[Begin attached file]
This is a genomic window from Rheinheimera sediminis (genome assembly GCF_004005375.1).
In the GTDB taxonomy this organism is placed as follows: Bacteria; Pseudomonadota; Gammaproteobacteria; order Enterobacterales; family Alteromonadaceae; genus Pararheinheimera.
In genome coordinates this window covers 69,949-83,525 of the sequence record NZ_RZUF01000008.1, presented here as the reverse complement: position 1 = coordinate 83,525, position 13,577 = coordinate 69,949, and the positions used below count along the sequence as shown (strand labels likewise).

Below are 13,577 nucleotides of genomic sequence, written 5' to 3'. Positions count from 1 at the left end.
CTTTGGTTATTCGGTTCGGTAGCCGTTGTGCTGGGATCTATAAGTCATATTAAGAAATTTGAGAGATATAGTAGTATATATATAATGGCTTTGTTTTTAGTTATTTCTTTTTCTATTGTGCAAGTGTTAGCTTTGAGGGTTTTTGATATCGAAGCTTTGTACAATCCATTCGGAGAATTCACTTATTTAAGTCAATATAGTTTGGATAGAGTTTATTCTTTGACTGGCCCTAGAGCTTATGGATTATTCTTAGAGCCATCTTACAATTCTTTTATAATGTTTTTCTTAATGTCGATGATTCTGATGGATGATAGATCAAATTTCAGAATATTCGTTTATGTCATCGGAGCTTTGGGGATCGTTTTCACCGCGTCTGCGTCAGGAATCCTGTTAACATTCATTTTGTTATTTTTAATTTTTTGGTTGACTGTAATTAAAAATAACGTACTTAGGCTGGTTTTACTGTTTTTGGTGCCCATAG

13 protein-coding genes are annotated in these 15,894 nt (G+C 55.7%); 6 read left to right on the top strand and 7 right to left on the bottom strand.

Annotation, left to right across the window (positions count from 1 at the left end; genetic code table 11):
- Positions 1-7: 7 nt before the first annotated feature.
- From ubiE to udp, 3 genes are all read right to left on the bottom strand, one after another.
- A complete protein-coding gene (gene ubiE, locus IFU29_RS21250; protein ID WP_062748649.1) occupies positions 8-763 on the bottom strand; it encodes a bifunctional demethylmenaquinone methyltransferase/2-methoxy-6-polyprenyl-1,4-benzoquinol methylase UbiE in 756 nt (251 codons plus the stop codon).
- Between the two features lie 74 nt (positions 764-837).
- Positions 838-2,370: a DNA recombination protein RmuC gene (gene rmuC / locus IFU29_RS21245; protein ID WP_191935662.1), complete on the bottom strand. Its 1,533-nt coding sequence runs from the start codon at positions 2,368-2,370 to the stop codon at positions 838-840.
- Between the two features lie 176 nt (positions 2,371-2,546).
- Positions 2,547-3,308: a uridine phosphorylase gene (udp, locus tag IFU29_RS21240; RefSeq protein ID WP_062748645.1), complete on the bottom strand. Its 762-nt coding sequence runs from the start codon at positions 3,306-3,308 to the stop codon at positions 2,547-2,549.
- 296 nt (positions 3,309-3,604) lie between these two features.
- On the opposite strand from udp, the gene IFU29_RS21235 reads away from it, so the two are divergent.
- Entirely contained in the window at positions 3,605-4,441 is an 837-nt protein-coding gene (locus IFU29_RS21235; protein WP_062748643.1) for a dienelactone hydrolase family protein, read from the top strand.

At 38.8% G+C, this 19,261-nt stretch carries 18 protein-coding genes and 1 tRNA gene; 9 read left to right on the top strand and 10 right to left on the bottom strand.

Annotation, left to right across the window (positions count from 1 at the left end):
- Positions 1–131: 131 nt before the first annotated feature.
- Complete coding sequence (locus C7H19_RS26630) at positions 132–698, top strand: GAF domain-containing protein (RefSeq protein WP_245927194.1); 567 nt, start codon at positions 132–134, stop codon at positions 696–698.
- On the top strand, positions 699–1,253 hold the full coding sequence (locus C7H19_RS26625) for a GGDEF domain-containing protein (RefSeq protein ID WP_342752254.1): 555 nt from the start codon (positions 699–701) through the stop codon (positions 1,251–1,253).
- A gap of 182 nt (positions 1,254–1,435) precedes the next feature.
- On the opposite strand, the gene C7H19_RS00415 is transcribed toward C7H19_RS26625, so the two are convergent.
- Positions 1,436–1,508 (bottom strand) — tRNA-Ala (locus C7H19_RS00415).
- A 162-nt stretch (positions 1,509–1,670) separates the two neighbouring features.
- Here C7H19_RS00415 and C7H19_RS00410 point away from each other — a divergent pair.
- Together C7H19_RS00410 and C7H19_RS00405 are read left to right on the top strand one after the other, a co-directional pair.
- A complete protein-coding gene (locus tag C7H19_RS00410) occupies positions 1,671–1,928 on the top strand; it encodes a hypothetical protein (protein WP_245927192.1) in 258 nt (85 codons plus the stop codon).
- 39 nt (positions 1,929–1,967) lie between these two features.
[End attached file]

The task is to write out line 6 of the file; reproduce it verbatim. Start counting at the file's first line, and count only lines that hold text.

13 protein-coding genes are annotated in these 15,894 nt (G+C 55.7%); 6 read left to right on the top strand and 7 right to left on the bottom strand.